4. Ron, you are correct to point out priorities not considered by our leaders enough. If priorities cost money from taxpayers, I hope you agree that the price tags are made public? Time will tell.

  5. I believe there are only 64 of us in Pension Plan B, (Fire only)which was raided for over $20 million of our 70 million, to help pay the MERS vig. We were well funded before that.

    1. Look it up in the CAFR 2016. Plan B Fire and Pension were left with funds in the trusts that were to meet more realistic assumptions and appear to be in much better state than Plan A or what the MERS past service liability tells us about the people who transferred. Time will tell.

  6. JOHN You are a one trick pony, You have been beating this pension systems to death. What you have not ben saying are the politicians that get pensions after 10 years why is that?
    I don’t for one minute believe that there are still over 700 people in plan A You don’t or they cant produce the numbers of widows that make up the plan and the actual number of actual police and fighter that are collecting their pension. How much money is this group paying for health care. I for one am sick of these fucking essay’s. Where is the action and follow thru for the print shop or PAL. What about the cops ad there outside OT lets tell whole story

  7. My friend, Andy. The number of participants listed in the CAFR 2016 is 711. I did not make it up. Perhaps you would FOI the info if you doubt what I am telling you.

    The most important thing is that Ganim with an “idea” or “concept” as Ken Flatto has recently called it, got Bridgeport to approve the scheme 18 years ago. How do we like the results today.
    Tonight we faced the City Council again, before they are provided an opportunity to increase our debt by $90 Million, and asked them in three different sized boxes to tell us whether the pension liability we face is only $90 Million, or maybe $270 Million or when Plan A is considered, based on actuarial science and lousy investment returns, over $500 Million?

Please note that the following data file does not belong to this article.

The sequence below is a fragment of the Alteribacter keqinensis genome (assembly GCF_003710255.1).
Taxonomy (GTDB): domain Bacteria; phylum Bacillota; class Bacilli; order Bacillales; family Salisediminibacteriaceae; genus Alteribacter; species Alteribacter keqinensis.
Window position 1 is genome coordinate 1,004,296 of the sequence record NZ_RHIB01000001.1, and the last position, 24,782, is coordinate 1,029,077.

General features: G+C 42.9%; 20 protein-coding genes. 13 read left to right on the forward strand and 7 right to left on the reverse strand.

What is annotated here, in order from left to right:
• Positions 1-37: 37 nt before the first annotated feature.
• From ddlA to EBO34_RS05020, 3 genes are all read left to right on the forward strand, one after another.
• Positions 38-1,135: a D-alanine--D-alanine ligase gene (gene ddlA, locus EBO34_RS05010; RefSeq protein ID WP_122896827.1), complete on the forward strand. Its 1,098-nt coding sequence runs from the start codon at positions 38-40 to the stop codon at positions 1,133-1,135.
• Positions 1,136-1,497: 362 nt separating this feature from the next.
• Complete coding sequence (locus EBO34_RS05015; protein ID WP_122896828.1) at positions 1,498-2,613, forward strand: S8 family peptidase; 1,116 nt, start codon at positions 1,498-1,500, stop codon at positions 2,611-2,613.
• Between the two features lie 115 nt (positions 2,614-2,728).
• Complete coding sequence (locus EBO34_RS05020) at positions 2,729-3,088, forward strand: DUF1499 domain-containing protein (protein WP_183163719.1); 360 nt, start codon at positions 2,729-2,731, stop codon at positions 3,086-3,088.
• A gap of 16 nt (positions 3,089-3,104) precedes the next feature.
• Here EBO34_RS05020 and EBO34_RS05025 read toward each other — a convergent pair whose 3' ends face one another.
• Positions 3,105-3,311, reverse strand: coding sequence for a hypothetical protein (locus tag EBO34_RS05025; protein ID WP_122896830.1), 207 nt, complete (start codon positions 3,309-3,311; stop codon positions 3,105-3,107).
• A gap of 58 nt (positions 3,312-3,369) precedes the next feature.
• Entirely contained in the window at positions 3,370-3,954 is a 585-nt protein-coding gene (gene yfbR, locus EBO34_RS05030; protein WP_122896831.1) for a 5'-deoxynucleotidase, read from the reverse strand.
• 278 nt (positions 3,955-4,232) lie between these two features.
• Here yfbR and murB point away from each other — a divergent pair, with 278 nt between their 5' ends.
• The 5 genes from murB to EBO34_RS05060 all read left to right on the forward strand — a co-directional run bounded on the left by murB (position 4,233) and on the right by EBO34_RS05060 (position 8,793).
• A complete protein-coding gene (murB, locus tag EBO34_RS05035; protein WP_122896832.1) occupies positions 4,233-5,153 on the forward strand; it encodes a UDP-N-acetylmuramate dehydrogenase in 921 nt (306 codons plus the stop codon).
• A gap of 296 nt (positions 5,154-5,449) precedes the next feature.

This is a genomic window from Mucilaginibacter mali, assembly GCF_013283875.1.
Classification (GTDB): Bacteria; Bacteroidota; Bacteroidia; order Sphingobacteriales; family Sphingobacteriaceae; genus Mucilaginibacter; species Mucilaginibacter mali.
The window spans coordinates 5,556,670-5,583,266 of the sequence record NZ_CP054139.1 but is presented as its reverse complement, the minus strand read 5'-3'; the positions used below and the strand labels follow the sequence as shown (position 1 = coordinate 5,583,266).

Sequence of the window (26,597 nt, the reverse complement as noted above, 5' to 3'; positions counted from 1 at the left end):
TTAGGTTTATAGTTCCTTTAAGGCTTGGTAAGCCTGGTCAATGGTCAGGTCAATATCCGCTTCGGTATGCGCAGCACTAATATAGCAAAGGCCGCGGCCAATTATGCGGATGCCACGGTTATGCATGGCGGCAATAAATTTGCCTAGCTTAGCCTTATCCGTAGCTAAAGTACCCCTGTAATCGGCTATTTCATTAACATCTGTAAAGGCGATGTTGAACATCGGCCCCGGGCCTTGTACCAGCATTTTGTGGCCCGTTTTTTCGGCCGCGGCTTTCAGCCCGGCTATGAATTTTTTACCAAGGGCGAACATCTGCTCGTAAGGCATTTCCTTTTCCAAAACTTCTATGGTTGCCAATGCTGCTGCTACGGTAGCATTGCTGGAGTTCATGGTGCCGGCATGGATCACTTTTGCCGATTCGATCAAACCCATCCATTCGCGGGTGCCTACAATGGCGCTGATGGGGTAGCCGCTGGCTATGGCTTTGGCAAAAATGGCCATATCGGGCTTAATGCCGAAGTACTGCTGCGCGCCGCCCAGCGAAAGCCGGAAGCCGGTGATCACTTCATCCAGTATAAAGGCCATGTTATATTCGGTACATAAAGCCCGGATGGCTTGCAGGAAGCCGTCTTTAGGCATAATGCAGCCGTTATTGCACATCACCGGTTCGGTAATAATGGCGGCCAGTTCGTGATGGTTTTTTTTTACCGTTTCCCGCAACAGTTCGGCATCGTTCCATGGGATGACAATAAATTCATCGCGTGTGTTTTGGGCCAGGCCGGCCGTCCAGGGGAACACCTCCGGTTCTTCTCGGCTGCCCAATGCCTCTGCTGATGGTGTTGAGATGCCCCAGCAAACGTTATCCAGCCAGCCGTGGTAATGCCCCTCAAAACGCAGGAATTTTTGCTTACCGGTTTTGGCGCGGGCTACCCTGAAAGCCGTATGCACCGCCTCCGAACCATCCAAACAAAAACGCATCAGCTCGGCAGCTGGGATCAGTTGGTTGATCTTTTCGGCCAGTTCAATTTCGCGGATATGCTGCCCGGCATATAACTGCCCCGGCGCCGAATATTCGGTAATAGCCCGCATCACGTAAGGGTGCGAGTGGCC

You know that I have reported multiple fictions we live in the City with a Mayor who fails to tell the truth and who has no public priorities, except that he sit first at the table and not be disturbed, especially by anyone outside his court. Have a good night’s sleep. Things may look better on Tuesday. Time will tell.

  8. It’s always the pension that workers receive that is all the problems with the city and state. Connecticut offered enormous tax breaks to lure trading floors to Stamford, Connecticut. Its posh suburbs drew high earners out of New York. But the state was more dependent on the firms than the other way around, and the incentives never stopped. Eventually, low business taxes meant the state came to rely disproportionately on its wealthy residents.

    Twenty-five years ago, amid economic turmoil and a looming budget crisis Governor Lowell Weicker made a fateful decision. Unsure of the best way to dig Connecticut out of its financial hole, Governor Lowell Weicker implemented an income tax. Between 1992 and 2014 (the most recent year for which Internal Revenue Service taxpayer data is available), Connecticut lost $12.36 billion in net adjusted gross income (AGI).

    Currently, Connecticut has the third highest state and local tax burden in the country, the second highest property tax, and the eighth worst business climate. None of this had a Damn thing to do with the pensions of its workers, just the mismanagement of Connecticut by both parties.